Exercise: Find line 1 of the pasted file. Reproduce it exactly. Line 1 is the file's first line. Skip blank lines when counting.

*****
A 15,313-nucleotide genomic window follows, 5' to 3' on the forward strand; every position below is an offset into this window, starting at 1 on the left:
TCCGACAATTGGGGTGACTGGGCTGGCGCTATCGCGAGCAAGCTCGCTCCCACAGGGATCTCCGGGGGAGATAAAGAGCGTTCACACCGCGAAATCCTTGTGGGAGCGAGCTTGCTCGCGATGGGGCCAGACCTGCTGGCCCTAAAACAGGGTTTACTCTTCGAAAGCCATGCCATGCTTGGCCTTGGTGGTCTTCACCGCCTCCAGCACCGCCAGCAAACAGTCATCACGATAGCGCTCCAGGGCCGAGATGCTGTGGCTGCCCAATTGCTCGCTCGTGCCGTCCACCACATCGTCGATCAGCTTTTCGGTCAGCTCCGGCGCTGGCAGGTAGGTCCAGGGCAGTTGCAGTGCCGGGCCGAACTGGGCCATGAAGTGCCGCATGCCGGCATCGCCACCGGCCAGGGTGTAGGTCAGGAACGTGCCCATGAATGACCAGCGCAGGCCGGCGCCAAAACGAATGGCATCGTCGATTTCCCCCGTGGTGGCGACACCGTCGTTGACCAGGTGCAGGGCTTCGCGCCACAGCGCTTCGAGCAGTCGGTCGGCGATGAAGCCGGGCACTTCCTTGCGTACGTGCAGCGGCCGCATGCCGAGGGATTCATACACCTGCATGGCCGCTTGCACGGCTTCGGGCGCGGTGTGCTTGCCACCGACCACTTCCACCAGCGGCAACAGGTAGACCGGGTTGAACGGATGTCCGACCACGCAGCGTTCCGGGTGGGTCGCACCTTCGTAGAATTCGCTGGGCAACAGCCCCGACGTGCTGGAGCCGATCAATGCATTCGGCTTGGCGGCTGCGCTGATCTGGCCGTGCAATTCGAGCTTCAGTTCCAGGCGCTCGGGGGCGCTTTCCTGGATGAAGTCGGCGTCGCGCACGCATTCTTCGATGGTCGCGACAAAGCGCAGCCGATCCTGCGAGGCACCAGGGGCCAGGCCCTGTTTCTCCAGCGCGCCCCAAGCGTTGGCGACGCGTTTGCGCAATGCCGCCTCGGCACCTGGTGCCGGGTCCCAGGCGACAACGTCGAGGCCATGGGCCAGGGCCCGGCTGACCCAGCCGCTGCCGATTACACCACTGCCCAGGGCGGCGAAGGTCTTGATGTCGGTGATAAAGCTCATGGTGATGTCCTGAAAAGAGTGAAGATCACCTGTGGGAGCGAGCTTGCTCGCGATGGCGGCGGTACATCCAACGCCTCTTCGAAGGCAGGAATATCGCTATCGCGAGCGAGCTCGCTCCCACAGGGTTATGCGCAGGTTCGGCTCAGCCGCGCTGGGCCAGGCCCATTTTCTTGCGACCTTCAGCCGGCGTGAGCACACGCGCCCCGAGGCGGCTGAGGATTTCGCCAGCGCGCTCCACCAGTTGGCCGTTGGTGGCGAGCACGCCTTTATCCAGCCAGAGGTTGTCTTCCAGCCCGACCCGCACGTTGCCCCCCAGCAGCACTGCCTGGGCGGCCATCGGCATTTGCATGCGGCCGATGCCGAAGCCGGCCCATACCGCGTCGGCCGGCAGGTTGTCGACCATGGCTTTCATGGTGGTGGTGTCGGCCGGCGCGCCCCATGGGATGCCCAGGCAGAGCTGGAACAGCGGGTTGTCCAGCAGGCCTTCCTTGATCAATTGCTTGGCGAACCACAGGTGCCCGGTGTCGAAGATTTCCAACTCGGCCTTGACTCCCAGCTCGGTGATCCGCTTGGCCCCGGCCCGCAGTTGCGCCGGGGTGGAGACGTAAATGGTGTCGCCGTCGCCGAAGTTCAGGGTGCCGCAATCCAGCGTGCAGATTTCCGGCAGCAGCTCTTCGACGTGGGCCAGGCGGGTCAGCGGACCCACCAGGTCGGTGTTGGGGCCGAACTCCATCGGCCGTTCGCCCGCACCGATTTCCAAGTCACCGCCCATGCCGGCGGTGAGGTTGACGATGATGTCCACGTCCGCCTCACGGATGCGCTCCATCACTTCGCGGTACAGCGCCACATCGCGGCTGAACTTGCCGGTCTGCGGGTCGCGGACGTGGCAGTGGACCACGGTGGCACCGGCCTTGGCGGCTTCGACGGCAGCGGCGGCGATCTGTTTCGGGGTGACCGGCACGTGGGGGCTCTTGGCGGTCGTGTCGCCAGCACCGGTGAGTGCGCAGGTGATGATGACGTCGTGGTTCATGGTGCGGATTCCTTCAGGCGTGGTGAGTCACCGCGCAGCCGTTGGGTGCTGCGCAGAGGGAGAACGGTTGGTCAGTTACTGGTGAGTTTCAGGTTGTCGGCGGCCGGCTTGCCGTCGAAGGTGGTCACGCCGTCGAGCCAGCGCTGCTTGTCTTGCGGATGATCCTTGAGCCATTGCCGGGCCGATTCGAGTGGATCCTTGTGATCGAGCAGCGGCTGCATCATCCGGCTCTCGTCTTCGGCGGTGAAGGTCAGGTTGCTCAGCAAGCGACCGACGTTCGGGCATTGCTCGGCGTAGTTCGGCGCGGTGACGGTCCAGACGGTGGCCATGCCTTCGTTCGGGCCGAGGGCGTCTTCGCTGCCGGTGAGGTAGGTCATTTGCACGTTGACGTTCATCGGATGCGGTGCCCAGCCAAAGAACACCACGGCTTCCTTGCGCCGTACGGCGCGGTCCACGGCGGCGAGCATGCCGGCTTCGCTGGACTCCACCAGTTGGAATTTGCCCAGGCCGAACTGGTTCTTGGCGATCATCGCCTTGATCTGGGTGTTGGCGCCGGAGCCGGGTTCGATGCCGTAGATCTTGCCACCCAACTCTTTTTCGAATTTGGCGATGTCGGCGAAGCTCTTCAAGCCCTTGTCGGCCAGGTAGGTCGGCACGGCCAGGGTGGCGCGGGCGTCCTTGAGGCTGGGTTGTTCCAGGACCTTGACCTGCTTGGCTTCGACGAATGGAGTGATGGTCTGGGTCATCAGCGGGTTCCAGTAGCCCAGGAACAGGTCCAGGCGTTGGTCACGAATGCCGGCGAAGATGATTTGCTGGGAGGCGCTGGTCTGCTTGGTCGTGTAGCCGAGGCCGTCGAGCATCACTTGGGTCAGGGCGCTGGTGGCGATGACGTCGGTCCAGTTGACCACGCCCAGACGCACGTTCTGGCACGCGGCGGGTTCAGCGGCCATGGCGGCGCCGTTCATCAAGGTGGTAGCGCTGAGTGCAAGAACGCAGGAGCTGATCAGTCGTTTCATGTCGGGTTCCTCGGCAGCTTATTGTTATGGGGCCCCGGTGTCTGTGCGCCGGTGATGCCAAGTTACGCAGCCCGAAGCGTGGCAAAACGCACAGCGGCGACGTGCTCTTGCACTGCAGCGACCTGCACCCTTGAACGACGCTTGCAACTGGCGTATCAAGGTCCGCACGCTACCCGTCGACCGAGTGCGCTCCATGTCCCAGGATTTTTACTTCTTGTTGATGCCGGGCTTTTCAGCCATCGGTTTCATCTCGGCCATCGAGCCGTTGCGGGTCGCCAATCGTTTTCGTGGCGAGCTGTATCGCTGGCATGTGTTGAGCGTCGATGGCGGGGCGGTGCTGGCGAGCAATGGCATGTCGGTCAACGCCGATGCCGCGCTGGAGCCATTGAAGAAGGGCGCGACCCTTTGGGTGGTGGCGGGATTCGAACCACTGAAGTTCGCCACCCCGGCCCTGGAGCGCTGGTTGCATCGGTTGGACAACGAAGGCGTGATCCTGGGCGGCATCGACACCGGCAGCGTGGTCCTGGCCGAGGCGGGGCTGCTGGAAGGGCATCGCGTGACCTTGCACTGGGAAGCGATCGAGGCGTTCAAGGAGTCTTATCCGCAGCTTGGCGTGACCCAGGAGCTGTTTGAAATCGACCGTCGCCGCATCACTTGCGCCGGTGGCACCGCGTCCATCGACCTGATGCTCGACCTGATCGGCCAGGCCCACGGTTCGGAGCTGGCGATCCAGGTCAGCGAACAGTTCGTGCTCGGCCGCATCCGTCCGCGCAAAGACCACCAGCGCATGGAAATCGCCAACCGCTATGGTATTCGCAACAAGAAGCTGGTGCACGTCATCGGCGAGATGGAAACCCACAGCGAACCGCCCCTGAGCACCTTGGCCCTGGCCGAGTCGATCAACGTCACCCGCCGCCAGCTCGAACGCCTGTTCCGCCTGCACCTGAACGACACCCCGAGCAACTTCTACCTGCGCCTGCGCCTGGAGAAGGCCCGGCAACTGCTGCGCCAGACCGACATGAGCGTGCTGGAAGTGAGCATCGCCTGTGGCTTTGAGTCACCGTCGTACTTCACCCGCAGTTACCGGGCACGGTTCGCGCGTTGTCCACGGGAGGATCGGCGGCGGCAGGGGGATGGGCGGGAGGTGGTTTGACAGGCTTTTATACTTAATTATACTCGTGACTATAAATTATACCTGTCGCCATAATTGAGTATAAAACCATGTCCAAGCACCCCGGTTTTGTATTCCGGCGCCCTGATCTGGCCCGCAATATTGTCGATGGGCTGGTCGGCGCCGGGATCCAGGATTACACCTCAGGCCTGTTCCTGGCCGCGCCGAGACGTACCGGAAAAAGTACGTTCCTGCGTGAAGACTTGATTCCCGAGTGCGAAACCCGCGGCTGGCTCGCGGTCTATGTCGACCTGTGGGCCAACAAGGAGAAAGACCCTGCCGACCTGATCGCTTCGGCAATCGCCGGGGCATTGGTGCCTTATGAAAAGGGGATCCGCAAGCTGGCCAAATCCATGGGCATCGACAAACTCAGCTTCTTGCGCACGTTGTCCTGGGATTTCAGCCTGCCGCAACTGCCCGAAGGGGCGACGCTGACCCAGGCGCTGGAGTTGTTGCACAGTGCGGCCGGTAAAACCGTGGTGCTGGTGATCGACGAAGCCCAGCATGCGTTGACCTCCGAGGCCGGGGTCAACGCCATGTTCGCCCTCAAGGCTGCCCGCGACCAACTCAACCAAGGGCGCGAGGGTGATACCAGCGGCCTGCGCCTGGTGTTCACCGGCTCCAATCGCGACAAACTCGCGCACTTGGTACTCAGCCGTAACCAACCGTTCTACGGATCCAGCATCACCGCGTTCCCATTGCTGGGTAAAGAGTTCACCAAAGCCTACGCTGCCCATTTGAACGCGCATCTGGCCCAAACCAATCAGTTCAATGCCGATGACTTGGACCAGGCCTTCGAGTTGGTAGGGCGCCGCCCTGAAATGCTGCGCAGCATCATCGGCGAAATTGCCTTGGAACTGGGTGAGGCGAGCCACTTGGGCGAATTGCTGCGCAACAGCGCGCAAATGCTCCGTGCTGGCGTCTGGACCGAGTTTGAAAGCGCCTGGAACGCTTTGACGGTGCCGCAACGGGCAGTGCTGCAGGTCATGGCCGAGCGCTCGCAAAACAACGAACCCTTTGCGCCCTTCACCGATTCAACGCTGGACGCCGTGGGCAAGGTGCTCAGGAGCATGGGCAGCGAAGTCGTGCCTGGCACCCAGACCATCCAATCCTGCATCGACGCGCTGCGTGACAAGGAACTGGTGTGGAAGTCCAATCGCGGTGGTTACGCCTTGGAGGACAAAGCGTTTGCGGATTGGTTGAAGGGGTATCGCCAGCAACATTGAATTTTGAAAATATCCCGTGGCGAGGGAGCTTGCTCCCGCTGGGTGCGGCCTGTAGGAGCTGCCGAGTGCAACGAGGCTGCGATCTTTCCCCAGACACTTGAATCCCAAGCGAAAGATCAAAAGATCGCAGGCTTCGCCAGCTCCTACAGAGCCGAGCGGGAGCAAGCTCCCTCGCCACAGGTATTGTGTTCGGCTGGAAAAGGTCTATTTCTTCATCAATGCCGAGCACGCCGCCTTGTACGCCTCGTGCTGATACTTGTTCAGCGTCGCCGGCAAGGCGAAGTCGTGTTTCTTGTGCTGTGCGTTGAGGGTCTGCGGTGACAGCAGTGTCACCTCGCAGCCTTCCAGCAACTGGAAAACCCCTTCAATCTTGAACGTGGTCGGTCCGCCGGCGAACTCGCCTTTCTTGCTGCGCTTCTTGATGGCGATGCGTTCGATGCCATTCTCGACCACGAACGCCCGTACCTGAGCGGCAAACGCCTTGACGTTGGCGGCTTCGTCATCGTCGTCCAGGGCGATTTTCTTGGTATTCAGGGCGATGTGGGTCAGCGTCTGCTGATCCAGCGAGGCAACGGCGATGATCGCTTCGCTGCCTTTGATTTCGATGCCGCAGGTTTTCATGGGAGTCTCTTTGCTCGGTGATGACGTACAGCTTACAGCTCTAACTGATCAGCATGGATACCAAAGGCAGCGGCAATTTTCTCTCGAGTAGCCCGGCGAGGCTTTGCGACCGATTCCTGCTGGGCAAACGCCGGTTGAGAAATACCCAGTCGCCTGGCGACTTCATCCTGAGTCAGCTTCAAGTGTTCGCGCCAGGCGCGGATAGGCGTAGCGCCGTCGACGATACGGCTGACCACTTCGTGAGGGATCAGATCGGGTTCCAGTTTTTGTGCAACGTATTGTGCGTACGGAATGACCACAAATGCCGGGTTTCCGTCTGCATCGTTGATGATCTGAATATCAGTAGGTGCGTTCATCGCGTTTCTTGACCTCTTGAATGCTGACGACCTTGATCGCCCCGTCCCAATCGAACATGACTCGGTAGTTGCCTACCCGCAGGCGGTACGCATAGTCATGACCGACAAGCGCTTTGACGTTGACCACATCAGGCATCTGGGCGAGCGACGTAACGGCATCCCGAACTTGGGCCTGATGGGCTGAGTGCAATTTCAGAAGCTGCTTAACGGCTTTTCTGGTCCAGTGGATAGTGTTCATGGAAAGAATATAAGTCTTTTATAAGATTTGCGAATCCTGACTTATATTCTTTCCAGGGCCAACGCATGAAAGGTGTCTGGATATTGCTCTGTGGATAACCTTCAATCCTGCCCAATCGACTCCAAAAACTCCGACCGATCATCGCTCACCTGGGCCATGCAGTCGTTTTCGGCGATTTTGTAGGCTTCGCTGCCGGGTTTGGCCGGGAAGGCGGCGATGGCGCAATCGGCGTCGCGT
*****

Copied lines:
A 15,313-nucleotide genomic window follows, 5' to 3' on the forward strand; every position below is an offset into this window, starting at 1 on the left: